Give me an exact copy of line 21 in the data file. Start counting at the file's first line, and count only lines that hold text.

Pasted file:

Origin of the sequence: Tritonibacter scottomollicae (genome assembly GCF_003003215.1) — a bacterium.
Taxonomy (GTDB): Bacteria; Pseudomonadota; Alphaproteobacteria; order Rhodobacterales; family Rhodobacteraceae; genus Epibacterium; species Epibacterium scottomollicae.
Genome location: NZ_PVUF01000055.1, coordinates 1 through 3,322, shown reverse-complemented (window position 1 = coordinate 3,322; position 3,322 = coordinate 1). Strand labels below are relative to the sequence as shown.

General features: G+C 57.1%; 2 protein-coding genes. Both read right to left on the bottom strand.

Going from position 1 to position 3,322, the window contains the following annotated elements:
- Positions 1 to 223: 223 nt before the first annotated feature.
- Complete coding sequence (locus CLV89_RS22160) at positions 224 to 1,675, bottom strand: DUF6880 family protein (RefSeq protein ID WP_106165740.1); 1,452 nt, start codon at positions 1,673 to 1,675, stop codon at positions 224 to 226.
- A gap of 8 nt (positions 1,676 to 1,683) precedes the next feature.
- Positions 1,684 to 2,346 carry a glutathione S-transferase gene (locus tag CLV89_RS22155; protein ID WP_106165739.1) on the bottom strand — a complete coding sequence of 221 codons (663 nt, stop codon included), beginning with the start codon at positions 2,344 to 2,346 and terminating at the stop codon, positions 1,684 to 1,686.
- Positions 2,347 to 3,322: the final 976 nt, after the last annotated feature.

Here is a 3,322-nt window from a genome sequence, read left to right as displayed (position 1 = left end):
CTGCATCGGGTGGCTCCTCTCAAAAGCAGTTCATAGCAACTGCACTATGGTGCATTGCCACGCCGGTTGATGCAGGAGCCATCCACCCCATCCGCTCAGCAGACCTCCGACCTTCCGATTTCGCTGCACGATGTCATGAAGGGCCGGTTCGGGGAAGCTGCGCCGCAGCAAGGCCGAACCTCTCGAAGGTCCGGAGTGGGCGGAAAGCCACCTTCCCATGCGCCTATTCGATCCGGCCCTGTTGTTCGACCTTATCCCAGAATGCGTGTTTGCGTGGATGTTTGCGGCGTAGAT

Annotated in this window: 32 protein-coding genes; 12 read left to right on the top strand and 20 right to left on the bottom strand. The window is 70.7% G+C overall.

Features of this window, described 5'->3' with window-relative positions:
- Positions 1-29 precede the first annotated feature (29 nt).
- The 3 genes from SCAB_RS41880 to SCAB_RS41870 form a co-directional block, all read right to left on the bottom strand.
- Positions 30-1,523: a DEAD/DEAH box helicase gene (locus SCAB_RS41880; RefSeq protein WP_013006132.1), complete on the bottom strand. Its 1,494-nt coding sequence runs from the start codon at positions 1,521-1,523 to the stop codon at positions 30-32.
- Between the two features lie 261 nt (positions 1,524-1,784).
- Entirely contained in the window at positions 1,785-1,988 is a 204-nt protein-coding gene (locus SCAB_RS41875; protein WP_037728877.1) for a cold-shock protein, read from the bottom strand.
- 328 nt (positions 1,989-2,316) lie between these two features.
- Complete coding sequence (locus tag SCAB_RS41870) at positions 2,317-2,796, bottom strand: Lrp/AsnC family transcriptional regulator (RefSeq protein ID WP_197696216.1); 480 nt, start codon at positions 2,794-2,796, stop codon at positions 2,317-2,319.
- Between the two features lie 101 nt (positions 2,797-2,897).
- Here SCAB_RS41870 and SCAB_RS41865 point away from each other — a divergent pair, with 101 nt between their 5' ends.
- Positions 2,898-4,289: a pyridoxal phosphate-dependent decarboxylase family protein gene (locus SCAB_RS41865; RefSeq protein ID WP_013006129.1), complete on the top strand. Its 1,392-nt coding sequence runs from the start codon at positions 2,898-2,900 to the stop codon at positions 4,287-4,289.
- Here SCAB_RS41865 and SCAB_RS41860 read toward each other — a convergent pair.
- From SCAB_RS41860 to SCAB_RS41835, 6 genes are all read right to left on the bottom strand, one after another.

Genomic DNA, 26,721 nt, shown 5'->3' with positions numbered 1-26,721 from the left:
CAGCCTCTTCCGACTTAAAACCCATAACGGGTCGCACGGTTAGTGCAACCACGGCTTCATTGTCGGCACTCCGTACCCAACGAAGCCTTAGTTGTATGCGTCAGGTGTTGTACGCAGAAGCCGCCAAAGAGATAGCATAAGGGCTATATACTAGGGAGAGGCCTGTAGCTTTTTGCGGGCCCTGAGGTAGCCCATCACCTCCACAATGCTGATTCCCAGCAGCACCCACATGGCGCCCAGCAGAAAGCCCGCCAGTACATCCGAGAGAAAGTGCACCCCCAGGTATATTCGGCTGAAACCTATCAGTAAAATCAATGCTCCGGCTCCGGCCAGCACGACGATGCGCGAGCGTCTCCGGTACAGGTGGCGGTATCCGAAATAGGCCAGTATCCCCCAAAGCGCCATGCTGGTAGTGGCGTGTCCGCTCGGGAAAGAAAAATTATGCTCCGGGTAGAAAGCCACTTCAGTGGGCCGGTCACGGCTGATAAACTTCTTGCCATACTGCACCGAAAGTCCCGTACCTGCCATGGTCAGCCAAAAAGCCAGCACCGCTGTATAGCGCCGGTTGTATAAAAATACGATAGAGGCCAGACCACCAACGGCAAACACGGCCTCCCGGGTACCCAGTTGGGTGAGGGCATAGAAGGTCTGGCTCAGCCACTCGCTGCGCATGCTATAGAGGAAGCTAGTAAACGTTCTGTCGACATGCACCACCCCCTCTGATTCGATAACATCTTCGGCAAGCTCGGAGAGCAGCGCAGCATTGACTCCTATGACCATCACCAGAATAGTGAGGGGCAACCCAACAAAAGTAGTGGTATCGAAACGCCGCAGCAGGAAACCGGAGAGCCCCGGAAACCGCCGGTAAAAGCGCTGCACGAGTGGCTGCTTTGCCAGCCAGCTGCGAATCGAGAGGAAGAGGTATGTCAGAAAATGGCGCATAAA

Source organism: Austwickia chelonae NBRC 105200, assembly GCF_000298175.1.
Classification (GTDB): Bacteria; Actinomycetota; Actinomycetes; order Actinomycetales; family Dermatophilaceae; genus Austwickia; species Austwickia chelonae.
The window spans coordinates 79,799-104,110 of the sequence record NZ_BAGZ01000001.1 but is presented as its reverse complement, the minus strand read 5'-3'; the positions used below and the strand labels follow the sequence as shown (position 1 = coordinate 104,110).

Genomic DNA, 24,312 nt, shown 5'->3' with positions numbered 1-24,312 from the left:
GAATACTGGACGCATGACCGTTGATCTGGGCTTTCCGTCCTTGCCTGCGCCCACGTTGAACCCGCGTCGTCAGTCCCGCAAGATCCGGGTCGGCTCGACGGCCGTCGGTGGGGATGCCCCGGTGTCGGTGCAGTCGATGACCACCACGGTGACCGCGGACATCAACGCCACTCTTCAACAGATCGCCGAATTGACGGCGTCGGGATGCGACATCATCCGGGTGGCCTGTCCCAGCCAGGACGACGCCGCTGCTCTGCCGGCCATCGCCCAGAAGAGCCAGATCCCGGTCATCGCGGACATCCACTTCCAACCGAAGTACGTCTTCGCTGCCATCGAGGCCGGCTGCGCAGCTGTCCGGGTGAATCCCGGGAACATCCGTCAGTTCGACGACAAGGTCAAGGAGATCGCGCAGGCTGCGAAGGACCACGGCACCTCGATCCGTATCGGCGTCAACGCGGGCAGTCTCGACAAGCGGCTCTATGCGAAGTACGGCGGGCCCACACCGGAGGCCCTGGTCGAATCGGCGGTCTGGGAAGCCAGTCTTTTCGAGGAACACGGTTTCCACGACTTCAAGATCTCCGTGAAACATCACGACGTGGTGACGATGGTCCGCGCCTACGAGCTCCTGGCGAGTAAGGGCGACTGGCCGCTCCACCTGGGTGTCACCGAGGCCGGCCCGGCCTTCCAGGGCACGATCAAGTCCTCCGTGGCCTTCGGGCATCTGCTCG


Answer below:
- Complete coding sequence (locus tag SCAB_RS41870) at positions 2,317-2,796, bottom strand: Lrp/AsnC family transcriptional regulator (RefSeq protein ID WP_197696216.1); 480 nt, start codon at positions 2,794-2,796, stop codon at positions 2,317-2,319.